It sounds arrogant to say this, but when it comes to raising my daughters, I’ve always considered myself the alpha parent. I am a woman, after all, which definitely gives me the advantage in the situation, right? I know what it’s like to have grown up as a girl, an advantage that my husband certainly doesn’t enjoy. I am also the parent who remembers to pack extra snacks, who has a spare pair of undies and socks in the glove compartment of the car, who never, ever, forgets to carry Band-Aids in her purse. I am the responsible parent. He is the fun parent. The responsible parent is always the alpha dog, hands down.
Except when she isn’t. Because times are a-changin’ in my family, and changing fast. The cause of this seismic shift? Puberty. Years ago, when my older daughter’s puberty was just a microscopic speck on the horizon, I thought I’d handle it brilliantly. I’d be empathetic, I’d be wise, I’d be attuned to her every emotional need. I would be brilliant, you see, because my daughter would talk to me.
Yeah, I don’t know what I was smoking, either.
Talk to me? Ha! You know what happened the minute my child turned 13? She slapped a pair of headphones over her ears and hasn’t heard a word I’ve said since. The headphones, the ear buds, the iPod, the iTunes, the iPhone: They are constant presences in her life. She has, for all intents and purposes, been iHijacked.
“What’s up with that?” I griped to my husband. “What’s this constant need for aural stimulation? Doesn’t she get sick of constant noise in her head?”
My husband shrugged. “She’s 13. Music becomes really important to you around that age. I always had my radio or my Walkman on when I was a teenager.” He grinned wickedly and drawled, “Unless I was busy making a mixtape.”
“Gah! Shut up! Mixtape. I feel so old.”
“It will be fine,” he said. “She’s just really into music, like me.”
He’s got a point there. He became interested in music as a teenager, got obsessive about it in college, and has fostered that passion throughout his life. I’m not like that. I like music, and I do remember listening to music a lot as a teenager (maybe because it drowned out the hormonal roaring and continuous clacking of my own insecurities?), but once I hit my 20s, my interest waned. I didn’t need it like I needed it then.
Now, in my *cough* 40s, I’ll listen to music in the car, and I’ll listen to the CDs my husband lovingly burns for me (yes, he never lost his love for the mixtape; it’s his expression of undying love), but I don’t actively seek it. My husband will spend hours on iTunes, seeking out new bands, fresh sounds, eager to keep his finger on the changing pulse of music. I’d rather pop a blister than spend my time that way.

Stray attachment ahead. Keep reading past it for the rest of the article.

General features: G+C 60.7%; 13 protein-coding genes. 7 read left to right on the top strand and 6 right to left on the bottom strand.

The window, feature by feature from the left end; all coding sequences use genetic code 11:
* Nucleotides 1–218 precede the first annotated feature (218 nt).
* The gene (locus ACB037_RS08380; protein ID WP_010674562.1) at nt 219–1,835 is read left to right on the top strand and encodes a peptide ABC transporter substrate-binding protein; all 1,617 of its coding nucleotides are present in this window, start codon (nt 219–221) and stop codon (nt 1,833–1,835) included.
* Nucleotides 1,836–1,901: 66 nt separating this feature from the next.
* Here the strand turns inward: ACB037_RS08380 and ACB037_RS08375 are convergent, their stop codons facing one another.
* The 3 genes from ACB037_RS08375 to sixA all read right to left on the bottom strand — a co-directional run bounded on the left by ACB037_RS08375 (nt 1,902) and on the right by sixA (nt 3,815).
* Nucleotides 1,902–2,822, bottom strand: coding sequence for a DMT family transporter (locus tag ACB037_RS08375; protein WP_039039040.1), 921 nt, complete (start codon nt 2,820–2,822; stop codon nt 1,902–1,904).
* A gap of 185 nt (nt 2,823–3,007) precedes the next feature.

And this, ladies and gentlemen, is how my husband kicked my parenting ass.
The moment my daughter strapped on those headphones, I lost. I lost because my constant response to those headphones on her skull was, “Hey, take those things off and talk to me! I need to speak with you. Take them off!”
My husband took a different tactic. He encouraged her to keep them on, because that way, he could speak to her.
While I was sputtering and stewing, my husband was listening. Listening a lot. And then, while my daughter was sleeping, he was downloading. He sneaked her phone off her nightstand and began talking to her in a way I couldn’t. Song after song, playlist after playlist, old relics and new hits.
He started small, just a few little tidbits that he thought she’d find interesting. She’d come down for breakfast, and as he hustled out the door for work, he’d say over his shoulder, “Hey, check your phone. I put a couple of songs on there. I think you’ll like some of them, but a few of them are kinda different. Let me know what you think.”
The first time he did it, I thought he was done for. I thought my firstborn would roll her terrible eyes and gnash her terrible teeth because—Hello!—do not mess with her iPhone! But I was wrong. Well, she did roll her eyes a little, but a small smile was already working its way onto her face. And she listened. She knew somehow that he was talking to her, in the language she knew best: lyric, chorus, refrain.
And it’s my husband she usually seeks out, even when it comes to speaking in the other language. She finds him the easier, more approachable parent. Perhaps because they’ve had so many conversations without either of them needing to say a word.
I should feel wildly jealous and want to kick my husband for being such a sneaky, weasel-smart, underhanded bastard. For years, I have had the upper hand and that Judas stole my daughter right out from under my nose. I was the alpha! The alpha, dammit!
Truthfully, I am a little jealous. I am. But I also know that their connection through music is something I can’t compete with. It’s their thing. I have to be good with that. It’s a reminder that, yes, when my daughter was little, I thought she was mine, but of course, she never was mine to keep. And of course, she’s not my husband’s either. She’s a creature of this earth, big road ahead, lots of rockin’ to do. With headphones on.